Asset classes of all types declined again during the third quarter. The S & P 500 was down nearly 6% during the quarter, the MSCI All-Country World index declined nearly 8% and the Bloomberg Global Aggregate Bond Index also declined by 7.4%. Again, market volatility caused significant extremes in relative performance: Emerging Market Equities (-12.5%), Mid Cap Value (-4.6%) vs. Mid Cap Growth (+1.1%); Short-term Bonds (-1.9%) vs Long-term Bonds (-11.2%); Utility Stocks (-8%) vs Consumer Discretionary Stocks (+2%). Precious metals were down again (Gold -8%, Silver -4%) while the broad Commodities index joined in by declining about -10%. The returns for the nine months ending September 30, 2022 remain deep in negative territory, with nearly all asset classes down nearly 20%, the exception being the commodity index, which remains up 20%, led by energy. Another standout has been the NASDAQ, which has declined nearly 33% year-to-date. The damage has been led by various high multiple (P/E) stocks such as Netflix (-60%), Meta (aka, Facebook, -59%), and Nvidia (-57%).
Without question, this year’s volatility has been driven by central banks around the World finally acknowledging inflation as a problem that needs to be dealt with before inflation expectations become unanchored – something we have discussed in prior client letters. As you can see in the chart below, central banks have been unusually unanimous in raising interest rates so far this year.
The speed of this hiking cycle has put significant upward pressure on real (inflation-adjusted) interest rates, which are foundational inputs into many equity and fixed income valuation models (including ours). The chart below compares the 30 year real yield (30 year TIPS) and the next 12 month earnings yield of the S & P 500 over the last six months. The valuation of the S & P 500 has moved largely in lock step with the 30 year TIPS market (please note, the Earnings Per Share yield is the inverse of the P/E ratio or E/P, similar to dividend yield).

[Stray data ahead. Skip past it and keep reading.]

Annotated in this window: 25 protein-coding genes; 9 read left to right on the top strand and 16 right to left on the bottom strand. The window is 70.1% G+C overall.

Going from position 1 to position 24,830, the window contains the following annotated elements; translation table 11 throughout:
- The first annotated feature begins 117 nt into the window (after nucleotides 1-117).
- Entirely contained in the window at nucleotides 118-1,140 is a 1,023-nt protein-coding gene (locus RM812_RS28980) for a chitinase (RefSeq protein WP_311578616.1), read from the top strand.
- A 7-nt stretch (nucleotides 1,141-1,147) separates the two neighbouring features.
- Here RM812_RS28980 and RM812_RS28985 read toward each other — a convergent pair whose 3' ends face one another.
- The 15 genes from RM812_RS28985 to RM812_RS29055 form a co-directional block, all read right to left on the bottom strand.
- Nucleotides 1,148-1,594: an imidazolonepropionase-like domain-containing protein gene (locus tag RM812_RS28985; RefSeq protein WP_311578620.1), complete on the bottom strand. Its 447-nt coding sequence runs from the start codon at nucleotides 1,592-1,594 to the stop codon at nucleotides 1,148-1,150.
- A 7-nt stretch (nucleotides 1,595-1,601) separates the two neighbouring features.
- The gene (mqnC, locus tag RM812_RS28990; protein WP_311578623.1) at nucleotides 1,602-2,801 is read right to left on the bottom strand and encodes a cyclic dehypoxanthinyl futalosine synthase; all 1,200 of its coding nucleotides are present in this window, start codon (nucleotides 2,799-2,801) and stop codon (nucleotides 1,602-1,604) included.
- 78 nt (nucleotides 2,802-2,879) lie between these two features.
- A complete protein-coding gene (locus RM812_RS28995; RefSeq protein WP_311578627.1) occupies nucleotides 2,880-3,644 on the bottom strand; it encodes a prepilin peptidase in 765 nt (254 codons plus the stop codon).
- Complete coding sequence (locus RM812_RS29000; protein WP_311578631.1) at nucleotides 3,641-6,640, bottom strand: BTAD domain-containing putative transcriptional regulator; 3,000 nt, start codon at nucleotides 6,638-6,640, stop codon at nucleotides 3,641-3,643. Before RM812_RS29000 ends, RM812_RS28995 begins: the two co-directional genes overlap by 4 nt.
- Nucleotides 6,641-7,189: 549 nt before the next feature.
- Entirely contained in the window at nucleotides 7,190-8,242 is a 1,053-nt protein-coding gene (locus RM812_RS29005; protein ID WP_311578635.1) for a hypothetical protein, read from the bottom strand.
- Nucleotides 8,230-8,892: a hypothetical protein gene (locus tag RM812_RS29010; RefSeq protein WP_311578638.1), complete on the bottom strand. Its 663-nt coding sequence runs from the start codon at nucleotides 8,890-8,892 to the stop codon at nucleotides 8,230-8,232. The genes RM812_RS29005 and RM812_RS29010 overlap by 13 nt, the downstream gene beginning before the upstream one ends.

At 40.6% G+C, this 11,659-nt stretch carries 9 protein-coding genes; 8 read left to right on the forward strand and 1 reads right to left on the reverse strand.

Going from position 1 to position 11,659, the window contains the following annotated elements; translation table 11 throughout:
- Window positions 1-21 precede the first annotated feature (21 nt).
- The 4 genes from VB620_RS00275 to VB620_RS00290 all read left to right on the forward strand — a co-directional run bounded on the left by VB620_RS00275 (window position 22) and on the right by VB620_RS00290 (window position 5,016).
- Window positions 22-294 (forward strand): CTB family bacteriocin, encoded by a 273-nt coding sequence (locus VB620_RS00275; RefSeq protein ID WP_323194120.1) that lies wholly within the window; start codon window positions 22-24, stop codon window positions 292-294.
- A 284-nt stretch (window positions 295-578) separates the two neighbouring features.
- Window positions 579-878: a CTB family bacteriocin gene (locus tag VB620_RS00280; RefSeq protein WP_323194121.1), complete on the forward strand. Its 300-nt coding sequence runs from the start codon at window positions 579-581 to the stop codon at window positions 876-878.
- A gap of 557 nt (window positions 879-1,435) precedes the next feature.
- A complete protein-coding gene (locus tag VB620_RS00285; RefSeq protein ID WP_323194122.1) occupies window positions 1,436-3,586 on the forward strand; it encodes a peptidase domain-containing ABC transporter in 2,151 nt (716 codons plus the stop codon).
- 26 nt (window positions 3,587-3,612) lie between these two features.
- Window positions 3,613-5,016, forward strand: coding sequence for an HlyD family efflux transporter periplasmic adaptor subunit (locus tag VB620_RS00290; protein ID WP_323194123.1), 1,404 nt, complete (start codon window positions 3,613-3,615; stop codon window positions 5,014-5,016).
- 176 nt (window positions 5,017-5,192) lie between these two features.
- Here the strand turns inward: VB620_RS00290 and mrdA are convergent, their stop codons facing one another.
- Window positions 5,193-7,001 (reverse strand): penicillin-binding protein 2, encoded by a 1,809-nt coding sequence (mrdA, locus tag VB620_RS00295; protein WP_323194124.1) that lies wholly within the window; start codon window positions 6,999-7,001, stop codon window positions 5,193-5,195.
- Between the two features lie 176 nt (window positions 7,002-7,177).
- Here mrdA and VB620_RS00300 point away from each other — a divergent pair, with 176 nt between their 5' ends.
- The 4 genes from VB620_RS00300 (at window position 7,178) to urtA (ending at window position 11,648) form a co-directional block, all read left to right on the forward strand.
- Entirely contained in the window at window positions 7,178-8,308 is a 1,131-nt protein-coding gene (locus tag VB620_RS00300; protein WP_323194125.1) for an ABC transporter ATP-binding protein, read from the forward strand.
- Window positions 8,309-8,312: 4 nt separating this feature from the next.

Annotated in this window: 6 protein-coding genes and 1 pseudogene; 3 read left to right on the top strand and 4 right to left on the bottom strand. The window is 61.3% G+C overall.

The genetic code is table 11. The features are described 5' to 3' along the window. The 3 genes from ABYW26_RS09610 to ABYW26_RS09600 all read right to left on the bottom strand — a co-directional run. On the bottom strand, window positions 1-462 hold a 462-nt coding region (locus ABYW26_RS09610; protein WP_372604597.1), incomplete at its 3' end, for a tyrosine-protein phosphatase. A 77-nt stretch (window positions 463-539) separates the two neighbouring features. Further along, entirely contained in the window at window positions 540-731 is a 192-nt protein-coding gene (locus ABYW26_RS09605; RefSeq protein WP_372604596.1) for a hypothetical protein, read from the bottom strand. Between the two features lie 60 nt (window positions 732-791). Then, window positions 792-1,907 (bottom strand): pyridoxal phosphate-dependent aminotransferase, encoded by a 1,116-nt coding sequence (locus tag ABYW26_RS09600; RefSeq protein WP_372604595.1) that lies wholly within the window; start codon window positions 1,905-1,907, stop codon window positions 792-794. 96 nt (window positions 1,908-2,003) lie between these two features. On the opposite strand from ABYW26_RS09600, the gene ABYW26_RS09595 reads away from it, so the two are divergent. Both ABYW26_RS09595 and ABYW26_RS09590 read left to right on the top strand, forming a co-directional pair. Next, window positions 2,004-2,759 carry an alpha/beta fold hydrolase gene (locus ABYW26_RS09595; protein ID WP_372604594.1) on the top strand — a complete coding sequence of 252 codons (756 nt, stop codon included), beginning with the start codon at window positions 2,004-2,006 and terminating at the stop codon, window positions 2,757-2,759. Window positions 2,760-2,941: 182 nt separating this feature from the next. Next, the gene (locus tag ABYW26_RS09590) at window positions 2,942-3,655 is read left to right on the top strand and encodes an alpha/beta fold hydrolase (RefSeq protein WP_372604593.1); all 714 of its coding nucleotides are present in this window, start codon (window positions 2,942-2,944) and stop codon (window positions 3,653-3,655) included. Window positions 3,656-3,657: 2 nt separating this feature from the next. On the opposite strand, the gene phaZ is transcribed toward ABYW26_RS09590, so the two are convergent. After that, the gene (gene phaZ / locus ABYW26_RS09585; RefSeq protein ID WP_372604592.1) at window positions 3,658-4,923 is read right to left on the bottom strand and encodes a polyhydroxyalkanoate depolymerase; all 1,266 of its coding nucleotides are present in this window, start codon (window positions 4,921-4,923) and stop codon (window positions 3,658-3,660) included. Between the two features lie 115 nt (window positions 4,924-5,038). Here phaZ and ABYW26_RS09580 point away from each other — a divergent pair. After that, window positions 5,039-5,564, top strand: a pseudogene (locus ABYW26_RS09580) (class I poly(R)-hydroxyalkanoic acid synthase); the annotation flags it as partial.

Source: TPW and Factset.
The resulting decline in valuations has moved the S & P 500 back to nearly fair value, with Small Cap and Mid Cap stocks in the US having become relatively undervalued. This presumes that corporate earnings over the next 12 months hold up reasonably well and we do not enter a deep and protracted recession.
With that review as a backdrop, we are pleased to report that, while negative on an absolute basis, all of our risk model portfolios have again outperformed their weighted benchmark for both the third quarter as well as the year to date period. By way of example, our Moderate Portfolio (40% Equity/40% Fixed Income/20% Liquid Alternatives) outperformed by nearly 3.0% during the third quarter and has returned -12.9% (net of fees) for the first nine months of 2022, while its weighted benchmark1 returned -19.6% YTD.
The “60/40 portfolio” has long been revered as a trusty guidepost for the moderate risk investor—a 60% allocation to equities with the intention of providing capital appreciation and a 40% allocation to fixed income to potentially offer income and risk mitigation (60/40). In the decade ending 2021, equities had marched to new highs, interest rates had descended to new lows, a simple mix of 60% S & P 500® stocks, and 40% Bloomberg US Aggregate Index® bonds would have likely satisfied most investors, returning over 11% on an annualized basis. Year to date though, has been particularly challenging for the 60/40 portfolio, which declined by 20% for the first nine months of the year. This has prompted the question—is the 60/40 dead? Although returns this year have been unsettling to say the least, a double-digit decline in the 60/40 portfolio is not unheard of. Since 1980, for example, there have been nine instances in which the 60/40 fell more than 10% within a given year. Yet, investors who were patient with their portfolios were often rewarded with a rebound. In five of those years, returns still ended the year positive. In eight of the nine instances, returns the following calendar year were positive, with an average return of over 17%.